“The value of the property in many capital cities could see retirees breach the balance transfer caps, so the government needs to consider increasing this cap significantly in next week’s budget as a way of flushing out assets held by older investors to help address housing shortfalls.”

Mr Raine said many retirees could be ready to leave the property market in favour of a super-based income stream.

“I am calling on the Albanese Government to review both the non-concessional super caps as well as the balance transfer limit as a means of encouraging Australians in, and approaching, retirement to sell investment properties,” he said.

“This could add to the pool of housing stock available to first home buyers and upgraders, and ease some of the gridlock we currently see in the property market.”

Raine & Horne Head of Property Management Maria Milillo said the Federal Budget was also an opportunity to enact policies that alleviate the burden on renters.

“With vacancy rates reaching historic lows, many Australians are struggling to afford rental accommodation,” she said.

Mrs Milillo underlined the significance of the Commonwealth Rent Assistance (CRA) program, which provides support to tenants receiving specific social security payments such as Newstart Allowance, Disability Support Pension, or Age Pension, and those who are not residing in public housing.

“The CRA program is vital in effectively mitigating rental cost increases,” she said.

 To further support vulnerable renters, CRA should be pegged to market rentals rather than the CPI, ensuring it keeps pace with the evolving rental market landscape.

“CPI is increasing by 3.5 per cent in the 12 months to March 2024, yet aggregate rental prices are up 7.7 per cent.”

Master Builders Australia

Master Builders Australia (MBA) Chief Executive Officer, Denita Wawn, said the funding boost was much needed. 

“The key to solving the housing crisis: supply, supply, supply,” she said.

“We know whether it’s social and community housing, rentals or owner-occupiers, there is not enough supply to house all Australians. 

“Targeted measures in social housing, student accommodation and critical infrastructure all go towards relieving some of the more acute supply pinch points.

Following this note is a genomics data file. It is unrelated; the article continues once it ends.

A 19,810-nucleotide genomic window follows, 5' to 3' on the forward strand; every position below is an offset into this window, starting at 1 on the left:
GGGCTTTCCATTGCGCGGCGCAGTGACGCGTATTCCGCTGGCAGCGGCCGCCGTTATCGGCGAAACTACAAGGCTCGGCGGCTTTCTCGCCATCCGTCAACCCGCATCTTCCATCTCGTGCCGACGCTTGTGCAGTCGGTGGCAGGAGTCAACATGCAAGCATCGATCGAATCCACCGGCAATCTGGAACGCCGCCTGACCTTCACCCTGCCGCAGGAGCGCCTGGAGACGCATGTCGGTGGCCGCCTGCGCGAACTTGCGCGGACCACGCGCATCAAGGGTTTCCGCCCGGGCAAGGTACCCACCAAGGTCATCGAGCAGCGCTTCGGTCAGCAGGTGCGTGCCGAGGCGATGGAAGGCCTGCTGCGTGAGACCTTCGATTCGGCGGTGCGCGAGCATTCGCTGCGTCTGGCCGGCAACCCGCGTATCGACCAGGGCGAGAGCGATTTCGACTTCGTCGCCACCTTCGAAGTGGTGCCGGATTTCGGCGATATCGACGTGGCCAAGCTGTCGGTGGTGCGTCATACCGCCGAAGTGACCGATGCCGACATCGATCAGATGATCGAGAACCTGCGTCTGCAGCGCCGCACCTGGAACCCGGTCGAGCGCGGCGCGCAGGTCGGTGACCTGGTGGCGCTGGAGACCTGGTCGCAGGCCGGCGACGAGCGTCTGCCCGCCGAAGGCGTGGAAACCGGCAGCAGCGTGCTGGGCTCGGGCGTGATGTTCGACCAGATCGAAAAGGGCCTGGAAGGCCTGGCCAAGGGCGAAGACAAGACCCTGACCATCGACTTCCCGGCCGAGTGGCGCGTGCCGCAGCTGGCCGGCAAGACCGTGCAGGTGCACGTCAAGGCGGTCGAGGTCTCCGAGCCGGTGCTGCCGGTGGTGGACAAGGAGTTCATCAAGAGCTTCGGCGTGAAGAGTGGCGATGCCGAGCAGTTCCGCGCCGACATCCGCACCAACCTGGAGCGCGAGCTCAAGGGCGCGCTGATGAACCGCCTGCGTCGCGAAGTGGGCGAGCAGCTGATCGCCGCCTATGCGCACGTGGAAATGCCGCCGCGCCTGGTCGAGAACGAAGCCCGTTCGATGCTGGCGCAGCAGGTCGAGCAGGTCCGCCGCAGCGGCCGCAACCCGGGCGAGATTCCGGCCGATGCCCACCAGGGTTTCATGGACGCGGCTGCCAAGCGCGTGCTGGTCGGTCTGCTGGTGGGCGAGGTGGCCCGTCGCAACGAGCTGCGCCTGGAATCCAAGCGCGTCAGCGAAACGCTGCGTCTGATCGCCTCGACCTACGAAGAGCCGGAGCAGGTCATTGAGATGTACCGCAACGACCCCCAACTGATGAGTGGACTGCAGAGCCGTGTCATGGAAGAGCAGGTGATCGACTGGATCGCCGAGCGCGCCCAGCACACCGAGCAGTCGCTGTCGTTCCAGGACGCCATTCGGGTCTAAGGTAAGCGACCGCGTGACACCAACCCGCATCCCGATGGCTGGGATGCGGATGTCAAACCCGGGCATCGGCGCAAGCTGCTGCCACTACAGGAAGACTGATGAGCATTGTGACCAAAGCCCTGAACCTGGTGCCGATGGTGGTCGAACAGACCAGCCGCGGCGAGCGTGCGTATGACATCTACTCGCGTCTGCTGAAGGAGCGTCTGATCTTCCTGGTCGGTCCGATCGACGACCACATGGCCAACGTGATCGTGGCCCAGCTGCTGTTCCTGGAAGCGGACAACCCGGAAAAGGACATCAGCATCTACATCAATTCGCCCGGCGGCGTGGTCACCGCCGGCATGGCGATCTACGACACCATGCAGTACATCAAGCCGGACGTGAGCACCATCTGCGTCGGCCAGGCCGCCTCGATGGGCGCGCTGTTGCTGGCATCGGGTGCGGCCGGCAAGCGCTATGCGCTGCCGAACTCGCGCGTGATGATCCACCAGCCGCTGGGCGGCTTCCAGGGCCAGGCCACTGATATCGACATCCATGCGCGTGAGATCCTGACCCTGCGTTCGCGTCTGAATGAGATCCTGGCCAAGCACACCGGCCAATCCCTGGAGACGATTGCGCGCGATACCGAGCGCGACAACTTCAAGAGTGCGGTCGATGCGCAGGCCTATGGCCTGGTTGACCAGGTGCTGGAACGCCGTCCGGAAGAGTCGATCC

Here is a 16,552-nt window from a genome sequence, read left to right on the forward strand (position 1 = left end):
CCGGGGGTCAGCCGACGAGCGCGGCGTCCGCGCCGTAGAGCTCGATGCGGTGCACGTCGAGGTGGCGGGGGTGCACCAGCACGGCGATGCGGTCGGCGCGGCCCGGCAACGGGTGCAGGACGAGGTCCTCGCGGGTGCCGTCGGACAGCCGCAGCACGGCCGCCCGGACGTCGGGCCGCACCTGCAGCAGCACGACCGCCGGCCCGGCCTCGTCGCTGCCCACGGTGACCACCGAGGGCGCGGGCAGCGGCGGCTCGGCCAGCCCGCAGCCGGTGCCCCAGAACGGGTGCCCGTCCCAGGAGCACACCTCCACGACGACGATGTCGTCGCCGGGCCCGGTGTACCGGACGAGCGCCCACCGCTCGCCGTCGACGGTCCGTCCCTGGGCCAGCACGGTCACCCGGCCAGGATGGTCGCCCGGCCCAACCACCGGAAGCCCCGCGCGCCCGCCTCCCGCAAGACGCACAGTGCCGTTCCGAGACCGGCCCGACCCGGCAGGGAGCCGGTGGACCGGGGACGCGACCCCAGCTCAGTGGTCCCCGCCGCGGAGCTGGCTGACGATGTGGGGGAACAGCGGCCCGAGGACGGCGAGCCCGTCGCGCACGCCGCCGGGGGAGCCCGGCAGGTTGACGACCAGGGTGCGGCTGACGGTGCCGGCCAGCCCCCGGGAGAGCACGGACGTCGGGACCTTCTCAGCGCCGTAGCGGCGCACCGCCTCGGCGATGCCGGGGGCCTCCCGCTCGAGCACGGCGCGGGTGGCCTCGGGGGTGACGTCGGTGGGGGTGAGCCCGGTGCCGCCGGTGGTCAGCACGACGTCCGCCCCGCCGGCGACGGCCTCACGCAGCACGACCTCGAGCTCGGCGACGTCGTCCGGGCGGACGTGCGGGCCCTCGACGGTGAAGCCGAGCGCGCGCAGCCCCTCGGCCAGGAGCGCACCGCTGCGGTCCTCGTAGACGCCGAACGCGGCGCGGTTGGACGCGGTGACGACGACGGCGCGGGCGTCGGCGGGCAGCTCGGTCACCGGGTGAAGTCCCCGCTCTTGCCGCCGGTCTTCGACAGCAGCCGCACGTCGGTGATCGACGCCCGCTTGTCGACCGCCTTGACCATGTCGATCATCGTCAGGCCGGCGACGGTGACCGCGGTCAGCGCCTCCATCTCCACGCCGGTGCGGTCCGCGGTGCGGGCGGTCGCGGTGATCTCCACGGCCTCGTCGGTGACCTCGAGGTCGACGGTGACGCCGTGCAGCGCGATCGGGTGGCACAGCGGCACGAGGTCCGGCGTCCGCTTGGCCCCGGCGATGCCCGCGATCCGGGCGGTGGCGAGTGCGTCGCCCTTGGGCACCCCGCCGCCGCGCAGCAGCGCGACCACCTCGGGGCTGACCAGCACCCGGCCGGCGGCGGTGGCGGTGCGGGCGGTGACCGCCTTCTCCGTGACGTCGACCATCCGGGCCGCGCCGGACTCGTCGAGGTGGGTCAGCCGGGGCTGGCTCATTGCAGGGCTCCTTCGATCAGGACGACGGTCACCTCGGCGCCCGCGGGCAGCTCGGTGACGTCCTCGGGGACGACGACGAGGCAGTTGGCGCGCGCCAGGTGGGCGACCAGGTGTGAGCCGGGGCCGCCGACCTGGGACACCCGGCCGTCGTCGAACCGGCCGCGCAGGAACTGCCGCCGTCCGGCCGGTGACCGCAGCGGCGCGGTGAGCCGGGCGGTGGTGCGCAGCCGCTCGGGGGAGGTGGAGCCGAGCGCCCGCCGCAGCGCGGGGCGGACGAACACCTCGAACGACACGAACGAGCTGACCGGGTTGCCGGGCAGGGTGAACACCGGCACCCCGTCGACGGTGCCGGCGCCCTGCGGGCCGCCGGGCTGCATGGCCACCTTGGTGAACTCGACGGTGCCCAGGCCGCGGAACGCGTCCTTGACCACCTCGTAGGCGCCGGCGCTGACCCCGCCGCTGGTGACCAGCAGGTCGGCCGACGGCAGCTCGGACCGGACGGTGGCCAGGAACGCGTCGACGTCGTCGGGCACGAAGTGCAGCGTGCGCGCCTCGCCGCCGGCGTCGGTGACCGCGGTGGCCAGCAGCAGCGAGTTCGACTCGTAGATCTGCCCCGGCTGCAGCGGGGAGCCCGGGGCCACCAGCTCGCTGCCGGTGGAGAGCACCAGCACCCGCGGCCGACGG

“Increased funding for critical infrastructure to support new home building reinforces the important role of commercial and civil construction in building sustainable communities. 

“Requiring universities to increase their supply of student accommodation is an excellent example of how Ministerial portfolios should be working together. 

“With a strong funding stream now locked in, Governments need to turn their minds to reducing the other barriers to housing supply like reducing the cost of building and time it takes to build. 

“Workforce shortages, low productivity, industrial relations and planning reforms all continue to drag down our capacity to deliver the 1.2 million homes over the next five years.”

Retirement Living Council

The Retirement Living Council (RLC) has repeated its calls for improved conditions to unlock more age-friendly housing supply ahead of the Budget.

“Australian Governments past and present have known about our nation’s rapidly changing demographic landscape for years, alongside the associated challenges with accommodation and care,” RLC Executive Director, Daniel Gannon, said.

The RLC made five key recommendations to the government in its pre-budget submission earlier this year, including making retirement units part of the target to build 1.2 million new homes by 2029.

“Every day that passes without seniors’ housing accommodation being recognised in these targets is a big ‘swing and miss’ for the Australian Government when they should be looking for a home run,” Mr Gannon said.

“Targets are an important way out of this supply mess – but only if they’re complete.”

Recently, the National Housing Supply and Affordability Council (NHSAC) forecast that the government will fall short of its target by nearly 300,000 homes.

“If the Australian Government is looking for inspiration, look no further than the State of the Housing System report released by the National Housing Supply and Affordability Council recently,” Mr Gannon said.

“It sings the virtues of rightsizing, highlights the housing risks associated with an ageing population, outlines the benefits of retirement communities, and flags that an older population will require more in-home care and support services – typically found in retirement villages.

“As it stands, units in retirement communities aren’t recognised in these housing targets, but the group tasked with delivering them is spruiking their many and varied benefits.

“In order to maintain existing market demand, the retirement living industry requires 67,000 units to be built by 2030.

“This would represent 22 per cent of the gap identified by the NHSAC, meaning retirement communities – containing units that are 48 per cent more affordable than comparable homes – can help the government solve Australia’s housing supply problem.”

Show More

Kylie Dulhunty

Kylie Dulhunty is the Editor at Elite Agent.